Here is a variant of the standard connect 4.

There are seven connect 4 grids (size 6 by 7) numbered 1 to 7. Each grid has the columns numbered 1 to 7. The person who starts selects any one of the seven grids and plays a single move in any column of that grid. (Gravity obviously exists in each grid)

Now onwards, a player has to play in the grid corresponding to the column number of the previous move by the opponent.

For example, suppose Alice starts by playing in the 3rd column of the 6th grid. Now Bob has to play in the 3rd grid. Let's say he plays in the 2nd column. Now Alice has to play in the 2nd grid. And so on....

Alice can choose to play in the 2nd column of this grid also, in which case Bob will also have to play back in the same (2nd) grid.

Once a person completes 4 in a row in one of the seven grids, he/she is the winner of that particular grid. However play will continue as per above mentioned rules. Both players are allowed to make more moves in the same grid, but any more 4 in a rows created in the same grid are of no use.

If Bob say plays in the 7th column of the 4th grid and suppose the 7th grid is completely filled (all 42 spaces), then Alice can play a move in any grid (just like the first move of the game). Same goes with Bob also.

The person to win the most number of grids (of the 7) wins the competition.

If Alice and Bob play perfectly, who wins?

P.S. This isn't just a random game, I know the solution to it.

  • 1
    $\begingroup$ could you illustrate with a picture of "seven connect 4 grids (size 6 by 7) numbered 1 to 7" please? having a hard time to picture it :( what is size 6 by 7? $\endgroup$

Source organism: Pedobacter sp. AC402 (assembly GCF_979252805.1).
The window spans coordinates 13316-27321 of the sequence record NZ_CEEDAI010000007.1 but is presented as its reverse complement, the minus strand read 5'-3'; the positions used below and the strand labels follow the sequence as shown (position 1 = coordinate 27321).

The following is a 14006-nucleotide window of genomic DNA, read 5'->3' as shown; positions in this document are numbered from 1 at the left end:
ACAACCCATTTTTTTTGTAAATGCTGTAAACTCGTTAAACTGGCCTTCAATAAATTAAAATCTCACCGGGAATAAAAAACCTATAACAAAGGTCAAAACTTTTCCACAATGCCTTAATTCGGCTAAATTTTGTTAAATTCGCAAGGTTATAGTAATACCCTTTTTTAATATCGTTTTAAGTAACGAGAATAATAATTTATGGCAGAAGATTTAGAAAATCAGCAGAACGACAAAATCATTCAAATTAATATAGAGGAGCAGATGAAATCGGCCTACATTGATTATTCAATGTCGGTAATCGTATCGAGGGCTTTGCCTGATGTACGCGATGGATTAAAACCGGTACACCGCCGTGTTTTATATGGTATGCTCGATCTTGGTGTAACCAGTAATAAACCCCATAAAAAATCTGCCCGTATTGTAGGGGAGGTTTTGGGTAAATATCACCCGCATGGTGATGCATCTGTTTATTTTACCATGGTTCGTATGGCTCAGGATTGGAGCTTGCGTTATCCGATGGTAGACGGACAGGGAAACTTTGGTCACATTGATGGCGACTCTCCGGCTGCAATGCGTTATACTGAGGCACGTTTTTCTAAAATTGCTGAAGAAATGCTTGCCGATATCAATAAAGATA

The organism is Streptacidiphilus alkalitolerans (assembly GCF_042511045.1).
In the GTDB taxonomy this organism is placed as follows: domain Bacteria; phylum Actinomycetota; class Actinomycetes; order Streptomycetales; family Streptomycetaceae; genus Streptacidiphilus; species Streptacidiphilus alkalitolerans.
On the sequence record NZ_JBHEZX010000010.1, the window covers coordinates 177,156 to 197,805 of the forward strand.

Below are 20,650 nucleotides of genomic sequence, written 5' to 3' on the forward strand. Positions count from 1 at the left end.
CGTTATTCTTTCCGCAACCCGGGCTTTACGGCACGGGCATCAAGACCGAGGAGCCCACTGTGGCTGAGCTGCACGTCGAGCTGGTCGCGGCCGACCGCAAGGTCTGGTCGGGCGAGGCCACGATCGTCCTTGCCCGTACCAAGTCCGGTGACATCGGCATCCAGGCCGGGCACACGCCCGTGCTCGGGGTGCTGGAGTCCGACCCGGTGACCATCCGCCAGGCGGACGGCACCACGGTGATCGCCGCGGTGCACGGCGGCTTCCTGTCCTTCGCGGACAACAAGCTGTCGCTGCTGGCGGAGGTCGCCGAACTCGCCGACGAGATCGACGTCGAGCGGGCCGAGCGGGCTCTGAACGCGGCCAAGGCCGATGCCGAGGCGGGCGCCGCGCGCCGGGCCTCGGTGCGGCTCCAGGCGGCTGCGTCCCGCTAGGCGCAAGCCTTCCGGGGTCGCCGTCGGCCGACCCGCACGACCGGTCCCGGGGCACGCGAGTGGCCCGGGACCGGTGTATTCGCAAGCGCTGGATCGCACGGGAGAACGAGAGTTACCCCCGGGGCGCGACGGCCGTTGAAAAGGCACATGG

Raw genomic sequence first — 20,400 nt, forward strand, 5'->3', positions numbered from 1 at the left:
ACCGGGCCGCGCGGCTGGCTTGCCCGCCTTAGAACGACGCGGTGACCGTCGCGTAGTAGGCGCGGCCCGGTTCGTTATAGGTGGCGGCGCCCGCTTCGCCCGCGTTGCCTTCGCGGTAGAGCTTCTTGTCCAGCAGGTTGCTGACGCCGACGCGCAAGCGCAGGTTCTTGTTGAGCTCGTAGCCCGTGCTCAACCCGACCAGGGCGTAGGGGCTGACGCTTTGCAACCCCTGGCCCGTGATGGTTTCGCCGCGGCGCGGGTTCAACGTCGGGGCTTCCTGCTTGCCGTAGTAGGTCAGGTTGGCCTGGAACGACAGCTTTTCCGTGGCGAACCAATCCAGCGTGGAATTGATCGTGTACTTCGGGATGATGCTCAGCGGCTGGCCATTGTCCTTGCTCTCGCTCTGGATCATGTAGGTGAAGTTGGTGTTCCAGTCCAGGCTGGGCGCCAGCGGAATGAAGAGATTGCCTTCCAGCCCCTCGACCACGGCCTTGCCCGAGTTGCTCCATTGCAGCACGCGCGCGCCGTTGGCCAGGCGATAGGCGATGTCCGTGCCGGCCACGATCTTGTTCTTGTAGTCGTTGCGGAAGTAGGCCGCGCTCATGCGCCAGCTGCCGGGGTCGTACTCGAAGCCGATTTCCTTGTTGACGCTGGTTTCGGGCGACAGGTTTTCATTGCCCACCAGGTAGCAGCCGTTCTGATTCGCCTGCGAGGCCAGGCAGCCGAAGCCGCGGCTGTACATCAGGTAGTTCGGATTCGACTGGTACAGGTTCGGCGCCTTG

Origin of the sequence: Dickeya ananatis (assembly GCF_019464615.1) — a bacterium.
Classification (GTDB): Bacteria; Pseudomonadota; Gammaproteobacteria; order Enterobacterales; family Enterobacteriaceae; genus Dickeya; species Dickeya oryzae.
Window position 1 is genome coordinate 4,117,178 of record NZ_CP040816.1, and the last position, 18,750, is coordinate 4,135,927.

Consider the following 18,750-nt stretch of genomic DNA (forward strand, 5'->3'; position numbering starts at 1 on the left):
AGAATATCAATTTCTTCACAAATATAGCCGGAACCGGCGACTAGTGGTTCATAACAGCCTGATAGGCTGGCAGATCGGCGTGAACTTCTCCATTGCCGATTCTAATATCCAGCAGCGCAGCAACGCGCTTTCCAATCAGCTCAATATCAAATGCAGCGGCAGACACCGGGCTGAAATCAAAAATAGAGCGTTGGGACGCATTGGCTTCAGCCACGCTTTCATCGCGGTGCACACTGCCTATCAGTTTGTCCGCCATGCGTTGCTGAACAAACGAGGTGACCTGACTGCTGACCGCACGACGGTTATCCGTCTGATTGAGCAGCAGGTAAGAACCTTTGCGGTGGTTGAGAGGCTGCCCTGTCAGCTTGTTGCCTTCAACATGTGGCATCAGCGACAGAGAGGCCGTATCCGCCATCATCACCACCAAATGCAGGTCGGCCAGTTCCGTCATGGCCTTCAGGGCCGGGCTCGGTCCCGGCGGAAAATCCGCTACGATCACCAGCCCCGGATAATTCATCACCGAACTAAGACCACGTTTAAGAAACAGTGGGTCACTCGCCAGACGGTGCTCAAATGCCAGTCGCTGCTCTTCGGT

– Oray
    Commented Dec 30, 2016 at 13:35
  • $\begingroup$ @Oray, size 6 by 7 is a standard-size Connect Four grid. Just imagine 7 of these grids. $\endgroup$
    – user33097
    Commented Dec 30, 2016 at 14:09
  • $\begingroup$ +1 because you know the solution and you aren't asking us to solve chess or something. $\endgroup$ Commented Dec 30, 2016 at 16:26
  • $\begingroup$ sorry but the text is not that understandable. You need to show everything with illustration: You say "each grid has columns", and "selects any one of the seven grids and plays a single move in any column of that grid". Grid is rows? or the empty circle? If grid is the empty circles, then the column numbers represents each grid on that column... you are supposed to say "each column has grids" if so, not "each grid has columns"... you need to fix the text, otherwise noone would able to answer it! $\endgroup$
    – Oray
    Commented Dec 30, 2016 at 18:45
  • 1
    $\begingroup$ @Oray This is entirely understandable to me. A Connect Four grid is the 6 row, 7 column vertically oriented grid into which each player drops their pieces. In OP's game, you are playing on 7 of these grids at once, numbered 1 to 7. The first player to play chooses what grid they will play on, and (of course) chooses which column to play in. Whichever column that player played in, the next player must play on the same numbered grid in whatever column they choose, and so on. Each play's column# will be the grid# for the following play, unless a grid fills fully. $\endgroup$
    – Rubio
    Commented Dec 30, 2016 at 20:40

1 Answer 1


Bob wins.

Alice plays anywhere. Assume it's grid 3 - if it's not, replace every instance of "3" with whatever number it is.

Bob now plays in column 3 on every single move. This gives Alice grid 3, but while she has to keep playing there, Bob can build up his columns on all the other boards. Eventually, Bob will get four of his other boards' columns up to four in a row.

So can Alice delay this by playing in board 3, column 3, where she's already won? Well, no.

Alice playing in board 3, column 3 isn't a problem because of parity. If she plays there, Bob plays in column 3 again. Eventually, that column fills up, with final state being alternation between the two chips. Since Alice was the first to play in B3C3, Bob was the last. So that column is filled up and it's Alice's turn, giving Bob an easy win.

  • $\begingroup$ What if Alice goes for horizontal 4 in a row? $\endgroup$ Commented Dec 31, 2016 at 0:30
  • $\begingroup$ @greenturtle3141: That doesn't matter. Alice plays freely on board 3, claiming it. But since Bob keeps playing in other boards' column 3, Alice has to keep filling up board 3 even after she's won it. This gives Bob 4 in a row on column 3 on every other board. $\endgroup$
    – Deusovi
    Commented Dec 31, 2016 at 0:32

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